alex-loves-books:

stfumras:

tiredestprincess:

exgynocraticgrrl:

Tony Porter: A Call To Men
"Tony is the original visionary and co-founder behind A CALL TO MEN: The National Association of Men and Women Committed to Ending Violence Against Women. He is the author of "Well Meaning Men...Breaking Out of the Man Box - Ending Violence Against Women" and the visionary for the book, NFL Dads Dedicated to Daughters.

Tony's message of accountability is welcome and supported by many grassroots and established organizations. He’s currently working with numerous domestic and sexual violence programs, the National Football League, the National Basketball Association, colleges and universities around the country. He has worked with the United States Military Academy at West Point and the United States Naval Academy at Annapolis.

Tony is an international lecturer for the U.S. State Department having worked in the Democratic Republic of the Congo, United Kingdom and Brazil. In addition, he has been a guest presenter for the United Nations' Commission on the Status of Women and has been a script consultant for Law & Order: Special Victims Unit." - (x)

THIS is what a men’s rights activist should be.  

Yes.

(via kattastrophic-fae)

At the grocery store

  • Woman: *on cellphone* Why am I leaving you? Why am I--I'll tell you why.
  • Woman: Here's why. You don't respect me.
  • Woman: You called me a whore in front of my children.
  • Me: *says nothing, but has a face like O.O*
  • Woman: You don't respect me. And you know, there some white chick here in the store, she walking, she heard me say that and she make a face.
  • Woman: Because even she know you a piece of shit.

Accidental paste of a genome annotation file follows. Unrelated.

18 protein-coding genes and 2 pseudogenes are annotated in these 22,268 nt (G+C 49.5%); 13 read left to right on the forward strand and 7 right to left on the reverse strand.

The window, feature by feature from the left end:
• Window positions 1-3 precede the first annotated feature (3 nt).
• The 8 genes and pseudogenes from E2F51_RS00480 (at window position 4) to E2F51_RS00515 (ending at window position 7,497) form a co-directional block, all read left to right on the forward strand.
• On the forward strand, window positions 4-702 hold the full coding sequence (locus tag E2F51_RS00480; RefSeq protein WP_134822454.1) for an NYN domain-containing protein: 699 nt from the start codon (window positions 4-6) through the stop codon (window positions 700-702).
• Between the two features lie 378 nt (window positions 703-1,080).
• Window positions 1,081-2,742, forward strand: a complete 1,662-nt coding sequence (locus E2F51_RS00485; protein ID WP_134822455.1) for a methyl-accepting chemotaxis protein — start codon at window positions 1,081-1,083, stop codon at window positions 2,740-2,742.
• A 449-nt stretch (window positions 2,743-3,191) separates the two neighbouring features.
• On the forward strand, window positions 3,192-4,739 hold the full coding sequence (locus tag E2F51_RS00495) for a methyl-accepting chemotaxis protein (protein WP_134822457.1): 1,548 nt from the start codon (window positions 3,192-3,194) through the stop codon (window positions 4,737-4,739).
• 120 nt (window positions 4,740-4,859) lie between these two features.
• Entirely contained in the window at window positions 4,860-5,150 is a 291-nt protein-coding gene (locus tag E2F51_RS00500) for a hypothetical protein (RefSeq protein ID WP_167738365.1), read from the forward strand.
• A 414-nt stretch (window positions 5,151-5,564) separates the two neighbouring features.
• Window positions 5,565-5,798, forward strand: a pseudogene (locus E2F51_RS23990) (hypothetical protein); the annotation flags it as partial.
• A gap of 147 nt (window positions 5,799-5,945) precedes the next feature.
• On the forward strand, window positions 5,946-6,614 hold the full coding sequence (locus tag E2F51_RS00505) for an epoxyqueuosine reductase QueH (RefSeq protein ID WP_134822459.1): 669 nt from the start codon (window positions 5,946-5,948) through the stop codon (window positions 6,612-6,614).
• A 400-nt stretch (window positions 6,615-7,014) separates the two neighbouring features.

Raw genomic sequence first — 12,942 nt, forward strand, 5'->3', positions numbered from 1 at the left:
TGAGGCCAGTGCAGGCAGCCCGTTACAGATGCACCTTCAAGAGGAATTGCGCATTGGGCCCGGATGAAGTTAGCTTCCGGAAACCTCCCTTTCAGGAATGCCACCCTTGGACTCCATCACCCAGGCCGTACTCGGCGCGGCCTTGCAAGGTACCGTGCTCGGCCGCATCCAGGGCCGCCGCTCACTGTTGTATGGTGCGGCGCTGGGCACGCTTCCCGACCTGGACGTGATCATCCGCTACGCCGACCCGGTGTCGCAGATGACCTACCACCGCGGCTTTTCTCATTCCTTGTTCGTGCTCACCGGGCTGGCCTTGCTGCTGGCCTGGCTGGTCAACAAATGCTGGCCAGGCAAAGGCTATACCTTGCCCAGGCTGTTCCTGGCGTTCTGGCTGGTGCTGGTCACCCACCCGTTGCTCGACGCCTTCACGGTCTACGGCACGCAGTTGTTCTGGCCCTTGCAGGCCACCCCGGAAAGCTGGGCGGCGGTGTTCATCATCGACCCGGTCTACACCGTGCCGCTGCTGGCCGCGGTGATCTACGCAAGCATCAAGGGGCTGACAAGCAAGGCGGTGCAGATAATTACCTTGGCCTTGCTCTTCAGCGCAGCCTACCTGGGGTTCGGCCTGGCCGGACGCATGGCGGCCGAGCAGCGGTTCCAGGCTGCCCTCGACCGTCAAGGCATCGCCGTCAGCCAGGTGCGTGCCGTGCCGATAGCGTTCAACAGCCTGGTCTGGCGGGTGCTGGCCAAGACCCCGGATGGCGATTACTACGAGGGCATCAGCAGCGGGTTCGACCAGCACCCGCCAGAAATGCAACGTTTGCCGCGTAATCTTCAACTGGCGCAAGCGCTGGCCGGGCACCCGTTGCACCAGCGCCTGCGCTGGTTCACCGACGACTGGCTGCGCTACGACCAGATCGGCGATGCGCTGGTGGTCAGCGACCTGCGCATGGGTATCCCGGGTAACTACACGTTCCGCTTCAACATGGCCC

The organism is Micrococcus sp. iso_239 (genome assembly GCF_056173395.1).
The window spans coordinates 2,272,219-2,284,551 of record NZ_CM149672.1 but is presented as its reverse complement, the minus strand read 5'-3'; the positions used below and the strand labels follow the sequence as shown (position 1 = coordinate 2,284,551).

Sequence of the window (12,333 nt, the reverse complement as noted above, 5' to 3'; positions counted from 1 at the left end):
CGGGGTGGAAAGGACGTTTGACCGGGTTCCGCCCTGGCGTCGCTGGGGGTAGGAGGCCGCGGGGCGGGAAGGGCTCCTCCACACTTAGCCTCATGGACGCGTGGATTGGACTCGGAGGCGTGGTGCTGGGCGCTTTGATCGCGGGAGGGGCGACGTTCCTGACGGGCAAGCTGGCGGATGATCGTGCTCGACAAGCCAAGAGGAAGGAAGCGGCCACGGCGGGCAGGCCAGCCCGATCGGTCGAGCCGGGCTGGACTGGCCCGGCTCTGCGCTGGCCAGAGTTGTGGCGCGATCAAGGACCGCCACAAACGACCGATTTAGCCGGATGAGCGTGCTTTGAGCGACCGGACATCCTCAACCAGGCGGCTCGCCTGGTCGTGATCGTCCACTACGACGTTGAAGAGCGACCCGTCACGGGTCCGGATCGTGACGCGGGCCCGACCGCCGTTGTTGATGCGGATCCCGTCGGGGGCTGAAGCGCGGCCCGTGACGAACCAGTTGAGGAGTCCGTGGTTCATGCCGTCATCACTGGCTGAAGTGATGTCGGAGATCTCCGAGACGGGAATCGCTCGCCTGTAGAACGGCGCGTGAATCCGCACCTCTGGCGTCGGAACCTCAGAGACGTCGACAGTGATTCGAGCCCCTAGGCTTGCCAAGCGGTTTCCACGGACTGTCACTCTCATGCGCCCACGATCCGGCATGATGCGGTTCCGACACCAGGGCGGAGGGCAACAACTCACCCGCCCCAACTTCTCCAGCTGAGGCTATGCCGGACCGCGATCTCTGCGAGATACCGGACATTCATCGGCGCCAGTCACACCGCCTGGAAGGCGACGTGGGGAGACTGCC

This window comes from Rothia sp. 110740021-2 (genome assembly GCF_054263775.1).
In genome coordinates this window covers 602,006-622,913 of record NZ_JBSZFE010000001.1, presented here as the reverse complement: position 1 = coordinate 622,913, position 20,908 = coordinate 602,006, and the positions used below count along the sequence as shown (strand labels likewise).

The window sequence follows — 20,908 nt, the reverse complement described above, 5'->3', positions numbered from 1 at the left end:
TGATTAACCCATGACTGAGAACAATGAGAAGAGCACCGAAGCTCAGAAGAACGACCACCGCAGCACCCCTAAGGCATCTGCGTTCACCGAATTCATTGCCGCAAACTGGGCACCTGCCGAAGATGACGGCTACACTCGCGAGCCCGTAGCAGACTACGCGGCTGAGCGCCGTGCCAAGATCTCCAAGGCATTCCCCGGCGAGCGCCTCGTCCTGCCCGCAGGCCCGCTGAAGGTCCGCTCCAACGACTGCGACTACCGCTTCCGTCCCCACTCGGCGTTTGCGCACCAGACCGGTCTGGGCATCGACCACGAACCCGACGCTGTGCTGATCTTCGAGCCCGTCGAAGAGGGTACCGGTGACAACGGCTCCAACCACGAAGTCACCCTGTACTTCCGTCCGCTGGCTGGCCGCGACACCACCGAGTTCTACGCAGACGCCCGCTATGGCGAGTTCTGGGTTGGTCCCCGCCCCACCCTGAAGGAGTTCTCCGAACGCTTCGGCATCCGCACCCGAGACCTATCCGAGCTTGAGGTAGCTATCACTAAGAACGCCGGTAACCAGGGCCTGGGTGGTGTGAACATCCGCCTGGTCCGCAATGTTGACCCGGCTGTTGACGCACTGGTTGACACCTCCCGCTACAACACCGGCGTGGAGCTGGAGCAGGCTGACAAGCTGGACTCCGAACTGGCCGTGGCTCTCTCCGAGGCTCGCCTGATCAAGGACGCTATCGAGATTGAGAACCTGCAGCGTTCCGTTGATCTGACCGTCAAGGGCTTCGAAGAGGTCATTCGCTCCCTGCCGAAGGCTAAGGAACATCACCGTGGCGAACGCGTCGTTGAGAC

lacigreen:

hermionejg:

deputyfuckingparrish:

let’s talk about what a fab human dan radcliffe is…

a++ work, do not regret 13yo me’s crush on him at all

^^

(Source: bcnhills, via onlylolgifs)

halftheskymovement:

A group of courageous Colombian women from the rights group, Red Mariposas de Alas Nuevas Construyendo Futuro (known in English as Butterflies for short), are the winners of the prestigious annual Nansen Refugee Award for their selfless work in helping more than 1,000 survivors of forced displacement and sexual abuse.Drawing on modest resources, the women move cautiously on foot, bus or bicycle through the most dangerous neighborhoods, often putting themselves at risk, to help women access medical care and report crimes. The Butterflies provide life skills training and workshops to assist the women in regaining their self-esteem and strength."Each day they seek to heal the wounds of the women and children of Buenaventura and in doing so put their own lives at risk. Their bravery goes beyond words," said UN High Commissioner for Refugees António Guterres.Read more via UNHCR.

halftheskymovement:

A group of courageous Colombian women from the rights group, Red Mariposas de Alas Nuevas Construyendo Futuro (known in English as Butterflies for short), are the winners of the prestigious annual Nansen Refugee Award for their selfless work in helping more than 1,000 survivors of forced displacement and sexual abuse.

Drawing on modest resources, the women move cautiously on foot, bus or bicycle through the most dangerous neighborhoods, often putting themselves at risk, to help women access medical care and report crimes. The Butterflies provide life skills training and workshops to assist the women in regaining their self-esteem and strength.

"Each day they seek to heal the wounds of the women and children of Buenaventura and in doing so put their own lives at risk. Their bravery goes beyond words," said UN High Commissioner for Refugees António Guterres.

Read more via UNHCR.

(via smartgirlsattheparty)

"

Privacy is a privilege. It is rarely enjoyed by women or transgender men and women, queer people or people of color. When you are an Other, you are always in danger of having your body or some other intimate part of yourself exposed in one way or another. A stranger reaches out and touches a pregnant woman’s belly. A man walking down the street offers an opinion on a woman’s appearance or implores her to smile. A group of teenagers driving by as a person of color walks on a sidewalk shout racial slurs, interrupting their quiet.

For most people, privacy is little more than an illusion, one we create so we can feel less vulnerable as we move through the world, so we can believe some parts of ourselves are sacred and free from uninvited scrutiny. The further away you are from living as a white, heterosexual, middle-class man, the less privacy you enjoy – the more likely your illusions of privacy will be shattered when you least expect it.